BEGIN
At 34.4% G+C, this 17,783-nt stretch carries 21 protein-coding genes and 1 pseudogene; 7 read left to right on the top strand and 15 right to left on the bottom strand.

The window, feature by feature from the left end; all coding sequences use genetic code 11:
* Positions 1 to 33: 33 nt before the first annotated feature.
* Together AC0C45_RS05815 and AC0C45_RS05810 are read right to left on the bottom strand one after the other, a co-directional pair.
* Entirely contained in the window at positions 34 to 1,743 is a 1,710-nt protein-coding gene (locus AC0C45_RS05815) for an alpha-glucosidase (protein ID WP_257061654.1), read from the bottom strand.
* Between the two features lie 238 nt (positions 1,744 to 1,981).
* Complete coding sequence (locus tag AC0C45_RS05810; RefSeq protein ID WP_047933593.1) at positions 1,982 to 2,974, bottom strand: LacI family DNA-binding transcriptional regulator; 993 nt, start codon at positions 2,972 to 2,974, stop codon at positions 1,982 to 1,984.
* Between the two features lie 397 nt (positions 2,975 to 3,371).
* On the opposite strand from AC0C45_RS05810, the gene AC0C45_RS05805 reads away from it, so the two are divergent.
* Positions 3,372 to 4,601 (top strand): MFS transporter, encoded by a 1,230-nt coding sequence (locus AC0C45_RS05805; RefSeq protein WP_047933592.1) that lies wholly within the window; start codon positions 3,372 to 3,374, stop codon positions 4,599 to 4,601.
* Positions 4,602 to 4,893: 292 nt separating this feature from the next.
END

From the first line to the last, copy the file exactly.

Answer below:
At 34.4% G+C, this 17,783-nt stretch carries 21 protein-coding genes and 1 pseudogene; 7 read left to right on the top strand and 15 right to left on the bottom strand.

The window, feature by feature from the left end; all coding sequences use genetic code 11:
* Positions 1 to 33: 33 nt before the first annotated feature.
* Together AC0C45_RS05815 and AC0C45_RS05810 are read right to left on the bottom strand one after the other, a co-directional pair.
* Entirely contained in the window at positions 34 to 1,743 is a 1,710-nt protein-coding gene (locus AC0C45_RS05815) for an alpha-glucosidase (protein ID WP_257061654.1), read from the bottom strand.
* Between the two features lie 238 nt (positions 1,744 to 1,981).
* Complete coding sequence (locus tag AC0C45_RS05810; RefSeq protein ID WP_047933593.1) at positions 1,982 to 2,974, bottom strand: LacI family DNA-binding transcriptional regulator; 993 nt, start codon at positions 2,972 to 2,974, stop codon at positions 1,982 to 1,984.
* Between the two features lie 397 nt (positions 2,975 to 3,371).
* On the opposite strand from AC0C45_RS05810, the gene AC0C45_RS05805 reads away from it, so the two are divergent.
* Positions 3,372 to 4,601 (top strand): MFS transporter, encoded by a 1,230-nt coding sequence (locus AC0C45_RS05805; RefSeq protein WP_047933592.1) that lies wholly within the window; start codon positions 3,372 to 3,374, stop codon positions 4,599 to 4,601.
* Positions 4,602 to 4,893: 292 nt separating this feature from the next.